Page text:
The best of EcoWatch, right in your inbox. Sign up for our email newsletter!
President Obama Tweets First Blue Marble Photo in 43 Years
NASA's new Deep Space Climate Observatory (DSCOVR) satellite has released a stunning, new Blue Marble photo for the first time in four decades, prompting President Obama to tweet a gentle reminder "that we need to protect the only planet we have."
— President Obama (@POTUS) July 20, 2015
The image above was taken on July 6 literally one million miles away and is the first Blue Marble photo of our planet since 1972, when the now-iconic photo of our glistening world was snapped by the American crew of the Apollo 17 spacecraft.
"Turns out," as NASA astronaut Scott Kelly wrote on the White House's Medium page, "It’s quite tricky to take a good photo of the entire Earth." Other images you've seen of Earth are composites assembled from multiple different shots.
— Scott Kelly (@StationCDRKelly) July 20, 2015
EcoWatch readers know that it's more important than ever to preserve our environment from the dire effects of climate change, and President Obama has spoken out on this issue many times before.
At his Earth Day speech delivered at the Everglades National Park this past April, the commander-in-chief emphasized this message clearly:
"This is a problem now. It has serious implications for the way we live right now. Stronger storms. Deeper droughts. Longer wildfire seasons. The world’s top climate scientists are warning that a changing climate already affects the air that our children are breathing."
At the end of his speech, Obama concluded that we must all be planetary stewards to ensure the safety of future generations:
"We are blessed with the most beautiful God-given landscape in the world. It’s an incredible bounty that’s been given to us. But we’ve got to be good stewards for it. We have to take care of it. We only get to enjoy things like our amazing national parks because great Americans like Teddy Roosevelt and Marjory Stoneman Douglas and a whole bunch of ordinary folks whose name aren’t in the history books, they fought to protect our national inheritance. And now it’s our turn to ensure that this remains the birthright of all Americans for generations to come. So many people here are active in your communities, doing what’s needed. The young people who are here, the next generation, they’re way ahead of us in understanding how important this is. Let’s make sure we don’t disappoint them. Let’s stand up and do what’s right before it’s too late."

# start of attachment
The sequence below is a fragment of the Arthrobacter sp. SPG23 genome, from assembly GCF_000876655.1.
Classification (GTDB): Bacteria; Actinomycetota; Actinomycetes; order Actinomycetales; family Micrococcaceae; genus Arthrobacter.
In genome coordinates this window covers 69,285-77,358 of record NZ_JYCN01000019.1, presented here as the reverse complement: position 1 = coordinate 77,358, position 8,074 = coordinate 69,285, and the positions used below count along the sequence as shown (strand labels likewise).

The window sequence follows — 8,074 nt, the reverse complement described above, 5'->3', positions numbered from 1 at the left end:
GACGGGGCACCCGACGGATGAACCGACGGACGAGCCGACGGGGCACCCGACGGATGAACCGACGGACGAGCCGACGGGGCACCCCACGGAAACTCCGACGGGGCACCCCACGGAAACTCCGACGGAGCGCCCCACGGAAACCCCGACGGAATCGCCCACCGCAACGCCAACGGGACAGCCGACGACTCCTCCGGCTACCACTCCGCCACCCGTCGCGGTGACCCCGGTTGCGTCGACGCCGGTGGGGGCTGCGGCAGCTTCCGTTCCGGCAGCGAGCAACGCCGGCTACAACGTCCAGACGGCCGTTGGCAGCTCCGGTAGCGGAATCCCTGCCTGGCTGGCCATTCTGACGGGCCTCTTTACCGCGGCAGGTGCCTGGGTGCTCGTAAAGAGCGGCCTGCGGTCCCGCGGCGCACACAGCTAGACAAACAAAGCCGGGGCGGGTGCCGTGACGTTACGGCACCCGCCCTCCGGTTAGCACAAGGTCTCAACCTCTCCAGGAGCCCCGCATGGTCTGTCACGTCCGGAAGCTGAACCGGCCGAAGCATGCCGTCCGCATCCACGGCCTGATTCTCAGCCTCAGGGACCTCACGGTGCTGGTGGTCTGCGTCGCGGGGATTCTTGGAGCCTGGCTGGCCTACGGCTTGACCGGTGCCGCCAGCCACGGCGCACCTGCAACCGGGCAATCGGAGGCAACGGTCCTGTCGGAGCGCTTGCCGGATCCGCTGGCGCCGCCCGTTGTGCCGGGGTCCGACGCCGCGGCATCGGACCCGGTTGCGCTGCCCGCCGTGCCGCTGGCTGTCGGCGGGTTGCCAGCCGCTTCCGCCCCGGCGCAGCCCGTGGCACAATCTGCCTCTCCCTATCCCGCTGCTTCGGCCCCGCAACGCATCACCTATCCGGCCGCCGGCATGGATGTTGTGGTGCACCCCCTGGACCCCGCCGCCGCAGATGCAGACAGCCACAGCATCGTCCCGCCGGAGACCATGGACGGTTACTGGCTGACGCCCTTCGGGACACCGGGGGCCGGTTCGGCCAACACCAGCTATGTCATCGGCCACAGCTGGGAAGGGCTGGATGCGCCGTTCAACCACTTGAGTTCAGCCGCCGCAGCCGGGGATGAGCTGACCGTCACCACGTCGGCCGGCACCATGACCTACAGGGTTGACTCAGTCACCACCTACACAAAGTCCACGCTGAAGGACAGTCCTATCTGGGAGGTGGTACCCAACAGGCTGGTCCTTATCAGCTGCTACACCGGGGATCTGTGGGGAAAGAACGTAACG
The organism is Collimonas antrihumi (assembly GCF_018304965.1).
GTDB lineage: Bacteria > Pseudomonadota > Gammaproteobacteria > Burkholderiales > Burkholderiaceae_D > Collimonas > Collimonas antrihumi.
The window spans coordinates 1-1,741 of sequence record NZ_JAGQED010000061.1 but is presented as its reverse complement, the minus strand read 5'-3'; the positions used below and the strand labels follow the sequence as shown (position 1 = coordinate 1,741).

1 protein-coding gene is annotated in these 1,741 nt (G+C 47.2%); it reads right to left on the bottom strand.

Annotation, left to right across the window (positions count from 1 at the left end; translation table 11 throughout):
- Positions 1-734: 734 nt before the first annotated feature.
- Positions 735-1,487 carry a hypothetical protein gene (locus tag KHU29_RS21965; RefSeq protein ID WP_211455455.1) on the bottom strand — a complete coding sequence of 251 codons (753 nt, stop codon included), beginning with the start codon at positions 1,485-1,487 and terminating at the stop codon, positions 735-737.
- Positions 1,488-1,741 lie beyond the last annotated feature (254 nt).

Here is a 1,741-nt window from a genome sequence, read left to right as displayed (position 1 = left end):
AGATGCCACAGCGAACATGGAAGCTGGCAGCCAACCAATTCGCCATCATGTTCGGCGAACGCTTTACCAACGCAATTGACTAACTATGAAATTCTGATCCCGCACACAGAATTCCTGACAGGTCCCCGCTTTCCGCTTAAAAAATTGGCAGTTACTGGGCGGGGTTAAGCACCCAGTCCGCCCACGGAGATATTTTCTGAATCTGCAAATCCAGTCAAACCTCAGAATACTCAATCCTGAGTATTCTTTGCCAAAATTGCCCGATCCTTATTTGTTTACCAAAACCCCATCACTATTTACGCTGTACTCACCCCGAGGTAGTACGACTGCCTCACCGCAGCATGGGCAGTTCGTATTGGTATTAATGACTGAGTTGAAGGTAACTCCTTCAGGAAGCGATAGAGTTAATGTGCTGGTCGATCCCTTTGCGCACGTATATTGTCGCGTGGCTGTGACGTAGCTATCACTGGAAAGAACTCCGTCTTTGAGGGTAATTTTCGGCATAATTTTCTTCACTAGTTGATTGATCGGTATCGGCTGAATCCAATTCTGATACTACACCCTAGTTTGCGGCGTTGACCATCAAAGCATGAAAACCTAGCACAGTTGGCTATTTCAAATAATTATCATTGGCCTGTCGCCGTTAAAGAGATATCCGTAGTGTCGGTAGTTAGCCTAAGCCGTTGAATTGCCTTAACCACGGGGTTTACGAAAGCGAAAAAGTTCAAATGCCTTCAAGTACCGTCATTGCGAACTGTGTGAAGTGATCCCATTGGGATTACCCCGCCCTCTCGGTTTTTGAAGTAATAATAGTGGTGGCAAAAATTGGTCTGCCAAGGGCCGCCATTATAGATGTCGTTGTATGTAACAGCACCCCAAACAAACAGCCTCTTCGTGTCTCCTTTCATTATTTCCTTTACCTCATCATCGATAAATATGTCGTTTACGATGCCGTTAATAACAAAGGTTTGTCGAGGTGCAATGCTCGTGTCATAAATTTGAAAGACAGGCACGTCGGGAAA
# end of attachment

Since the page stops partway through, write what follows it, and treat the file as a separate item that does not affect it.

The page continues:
Following POTUS' tweet, plenty fellow Twitter users sent responses. Here are some of my favorites:
Agreed @POTUS, even more justification to push for a new #climate #deal in #Paris. @NASA https://t.co/bewwvHfi7r — NN Themvu Projects (@themvup) July 21, 2015
— mat (@Matouloulou) July 21, 2015
@POTUS @NASA Absolutely. So let's put a stop to #TPP before it breaks things even more. — Jack Phoenix (@BohemianPaladin) July 21, 2015
@POTUS @NASA To protect the only planet we have takes real leadership and new ideas. More energy efficient homes, appliances, cars, etc !!!!
— Tony (@TonyTbriggs) July 21, 2015
The White House's official Twitter also chimed in that DSCOVR will release several more Blue Marbles in the very near future:
The blue marble. It's our home. And soon, @NASA's #DSCOVR will be able to take full snapshots of it every few hours. http://t.co/KLWb0EG992
— The White House (@WhiteHouse) July 21, 2015
YOU MIGHT ALSO LIKE
EcoWatch Daily Newsletter
The Environmental Protection Agency (EPA) issued a policy memo yesterday that is an expansive relaxation of legally mandated regulations on polluting industries, saying that industries may have trouble adhering to the regulations while they are short-staffed during the coronavirus global pandemic, according to the AP.
2019 marked the fourth year in a row that the Atlantic hurricane season saw above-average activity, and it doesn't look like 2020 will provide any relief.
The deep, open ocean may seem like an inhospitable environment, but many species like human-sized Humboldt squids are well-adapted to the harsh conditions. 1,500 feet below the ocean's surface, these voracious predators could be having complex conversations by glowing and changing patterns on their skin that researchers are just beginning to decipher.
Not many restaurants will be able to survive coronavirus, and this is a personal, social and national tragedy.
I'm worried about farmers markets too.